In Depth

Instant Opinion: Johnson stunt ‘the perfect metaphor for Brexit’

Your guide to the best columns and commentary on Wednesday 11 December


The Week’s daily round-up highlights the five best opinion pieces from across the British and international media, with excerpts from each.

1. Michael Deacon in The Telegraph

on smashing down your own message

This stunt by Boris Johnson was the perfect metaphor for Brexit... but perhaps not in the way he meant

“The metaphor wasn’t the most taxing to decipher: the wall representing parliamentary deadlock, the JCB representing a Tory election victory, and Mr Johnson representing, well, Mr Johnson. To judge from his grinning thumbs-up for the cameras, the Prime Minister considered the stunt a great success. Admittedly, it also created an awful lot of mess, and concluded with Mr Johnson sauntering blithely from the scene, while ordinary workers were left to pick up the pieces. It wasn’t clear whether this was meant to be part of the metaphor or not.”

2. Gina Miller in The Independent

on pride beating out praxis

Please Corbyn and Swinson, don’t give Boris Johnson an early Christmas gift

“Dear Jeremy Corbyn and Jo Swinson... I’m writing to you about the joint early Christmas present you’re planning to give to Boris Johnson – a Tory majority and a clear five years to reign. Very thoughtful of you both. It’s what he always wanted. It’s a tragedy for our nation that no one was able to knock your heads together and get you to reach an agreement about standing down your candidates in key constituencies where they had no chance.”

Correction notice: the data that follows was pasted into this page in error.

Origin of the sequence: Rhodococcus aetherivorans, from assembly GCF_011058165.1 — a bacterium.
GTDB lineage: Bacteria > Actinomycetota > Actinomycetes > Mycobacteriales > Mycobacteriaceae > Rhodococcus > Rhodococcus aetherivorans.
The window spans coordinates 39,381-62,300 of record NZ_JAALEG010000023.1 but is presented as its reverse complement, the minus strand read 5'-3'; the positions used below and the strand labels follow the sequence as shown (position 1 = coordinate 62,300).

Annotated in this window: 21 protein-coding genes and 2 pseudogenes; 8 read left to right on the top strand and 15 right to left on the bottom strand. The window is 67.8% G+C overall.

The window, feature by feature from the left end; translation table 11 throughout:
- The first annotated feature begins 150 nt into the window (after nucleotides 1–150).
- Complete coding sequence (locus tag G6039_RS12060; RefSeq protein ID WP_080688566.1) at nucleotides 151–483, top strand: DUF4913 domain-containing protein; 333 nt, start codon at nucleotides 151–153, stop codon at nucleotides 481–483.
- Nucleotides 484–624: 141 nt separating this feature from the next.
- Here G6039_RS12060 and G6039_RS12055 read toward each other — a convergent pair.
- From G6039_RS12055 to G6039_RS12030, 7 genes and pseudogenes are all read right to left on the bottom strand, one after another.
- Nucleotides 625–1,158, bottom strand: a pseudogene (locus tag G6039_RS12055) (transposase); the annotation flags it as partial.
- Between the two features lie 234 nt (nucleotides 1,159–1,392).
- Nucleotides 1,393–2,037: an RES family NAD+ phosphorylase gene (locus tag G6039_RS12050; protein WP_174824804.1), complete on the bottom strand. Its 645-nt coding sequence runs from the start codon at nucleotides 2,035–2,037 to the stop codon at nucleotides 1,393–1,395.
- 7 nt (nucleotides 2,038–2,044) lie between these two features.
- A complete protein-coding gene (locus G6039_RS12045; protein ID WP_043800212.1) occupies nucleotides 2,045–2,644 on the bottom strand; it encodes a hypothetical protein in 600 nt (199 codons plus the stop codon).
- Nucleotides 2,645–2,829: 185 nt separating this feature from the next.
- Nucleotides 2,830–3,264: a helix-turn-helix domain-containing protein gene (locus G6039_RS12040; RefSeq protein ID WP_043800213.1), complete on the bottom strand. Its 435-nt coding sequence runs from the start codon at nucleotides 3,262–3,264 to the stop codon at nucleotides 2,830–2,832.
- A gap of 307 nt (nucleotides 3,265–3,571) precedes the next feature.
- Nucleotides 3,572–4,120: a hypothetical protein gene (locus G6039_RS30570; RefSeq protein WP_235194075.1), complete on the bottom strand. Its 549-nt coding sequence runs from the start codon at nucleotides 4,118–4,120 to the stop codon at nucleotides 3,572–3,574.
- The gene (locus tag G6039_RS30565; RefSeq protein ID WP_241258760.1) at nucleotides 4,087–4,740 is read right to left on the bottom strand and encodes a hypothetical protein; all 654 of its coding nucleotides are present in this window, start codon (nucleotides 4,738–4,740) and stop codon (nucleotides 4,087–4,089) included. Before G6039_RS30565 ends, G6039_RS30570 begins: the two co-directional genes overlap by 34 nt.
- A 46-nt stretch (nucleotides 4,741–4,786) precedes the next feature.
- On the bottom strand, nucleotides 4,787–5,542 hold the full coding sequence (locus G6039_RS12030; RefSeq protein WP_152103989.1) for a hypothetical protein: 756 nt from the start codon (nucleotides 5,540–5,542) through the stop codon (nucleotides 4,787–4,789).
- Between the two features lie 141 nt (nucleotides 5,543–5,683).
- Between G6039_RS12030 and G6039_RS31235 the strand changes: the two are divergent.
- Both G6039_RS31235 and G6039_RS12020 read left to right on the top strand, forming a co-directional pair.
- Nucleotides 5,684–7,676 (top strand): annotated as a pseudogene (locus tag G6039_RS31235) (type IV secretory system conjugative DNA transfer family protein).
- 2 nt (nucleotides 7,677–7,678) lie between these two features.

3. Thomas L. Friedman in The New York Times

on a landmark moment for Washington

Impeach Trump. Save America.

“Generally speaking, I believe presidents should be elected and removed by the voters at the polls. But when I hear Trump defenders scream, ‘Impeachment subverts the will of the people,’ I say: ‘Really? What the hell do you think Trump was doing in Ukraine?’ He was subverting the will of the people by scheming to use our tax dollars to knock out his most feared opponent in the coming election - rather than trusting voters to do that.”

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4. David Fickling on Bloomberg

on Sydney smog

Politicians fiddle while Australia burns

“The silence has been deafening. Until a press conference Tuesday, the last time a journalist had asked Prime Minister Scott Morrison a question in a public forum about the rampant bushfires was during a radio interview more than two weeks ago. The opposition Labor party has confined its questions in Parliament over the past month to a mild request to bring state and federal governments together to discuss the problem. The reason is coal.”

5. Eilis O’Hanlon in the Belfast Telegraph

on rudderless politics in Northern Ireland

Whatever the outcome of the election, the NI parties due to start talks should just ‘Get Devolution Done’

“The DUP once fought an election under the slogan ‘Smash Sinn Fein’. For good or bad, campaign mottos tend to be more wishy-washy these days. ‘Let’s get Northern Ireland moving again’ is what the party has plumped for this time round. It sounds like an ad for castor oil. Alliance has gone for ‘Demand Better’. Demanding better slogans from local politicians would definitely be a good start.”


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